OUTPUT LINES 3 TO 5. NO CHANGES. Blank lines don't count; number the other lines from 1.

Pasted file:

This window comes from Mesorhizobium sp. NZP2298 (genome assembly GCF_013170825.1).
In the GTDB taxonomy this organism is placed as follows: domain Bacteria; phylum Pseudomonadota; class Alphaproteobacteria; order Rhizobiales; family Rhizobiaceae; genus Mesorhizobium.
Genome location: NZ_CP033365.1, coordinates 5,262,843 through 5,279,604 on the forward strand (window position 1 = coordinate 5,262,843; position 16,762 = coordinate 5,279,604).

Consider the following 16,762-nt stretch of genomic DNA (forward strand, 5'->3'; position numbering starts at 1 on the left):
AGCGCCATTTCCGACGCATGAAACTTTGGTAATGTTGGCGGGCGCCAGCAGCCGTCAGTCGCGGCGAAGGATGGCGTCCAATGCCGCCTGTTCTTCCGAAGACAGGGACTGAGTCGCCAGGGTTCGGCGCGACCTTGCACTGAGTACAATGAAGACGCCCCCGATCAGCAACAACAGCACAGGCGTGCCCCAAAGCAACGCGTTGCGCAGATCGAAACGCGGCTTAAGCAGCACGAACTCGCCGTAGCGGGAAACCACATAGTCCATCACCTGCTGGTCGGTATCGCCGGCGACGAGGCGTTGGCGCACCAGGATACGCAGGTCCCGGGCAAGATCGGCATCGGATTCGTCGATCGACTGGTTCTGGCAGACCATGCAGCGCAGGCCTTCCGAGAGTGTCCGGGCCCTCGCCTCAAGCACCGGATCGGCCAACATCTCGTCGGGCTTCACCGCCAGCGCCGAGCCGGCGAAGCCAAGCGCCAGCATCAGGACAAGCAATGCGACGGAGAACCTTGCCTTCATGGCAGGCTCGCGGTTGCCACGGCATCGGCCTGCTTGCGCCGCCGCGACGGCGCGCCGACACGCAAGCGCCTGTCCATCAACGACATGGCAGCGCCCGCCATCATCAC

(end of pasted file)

Genome location: NZ_CP033365.1, coordinates 5,262,843 through 5,279,604 on the forward strand (window position 1 = coordinate 5,262,843; position 16,762 = coordinate 5,279,604).

Consider the following 16,762-nt stretch of genomic DNA (forward strand, 5'->3'; position numbering starts at 1 on the left):
AGCGCCATTTCCGACGCATGAAACTTTGGTAATGTTGGCGGGCGCCAGCAGCCGTCAGTCGCGGCGAAGGATGGCGTCCAATGCCGCCTGTTCTTCCGAAGACAGGGACTGAGTCGCCAGGGTTCGGCGCGACCTTGCACTGAGTACAATGAAGACGCCCCCGATCAGCAACAACAGCACAGGCGTGCCCCAAAGCAACGCGTTGCGCAGATCGAAACGCGGCTTAAGCAGCACGAACTCGCCGTAGCGGGAAACCACATAGTCCATCACCTGCTGGTCGGTATCGCCGGCGACGAGGCGTTGGCGCACCAGGATACGCAGGTCCCGGGCAAGATCGGCATCGGATTCGTCGATCGACTGGTTCTGGCAGACCATGCAGCGCAGGCCTTCCGAGAGTGTCCGGGCCCTCGCCTCAAGCACCGGATCGGCCAACATCTCGTCGGGCTTCACCGCCAGCGCCGAGCCGGCGAAGCCAAGCGCCAGCATCAGGACAAGCAATGCGACGGAGAACCTTGCCTTCATGGCAGGCTCGCGGTTGCCACGGCATCGGCCTGCTTGCGCCGCCGCGACGGCGCGCCGACACGCAAGCGCCTGTCCATCAACGACATGGCAGCGCCCGCCATCATCAC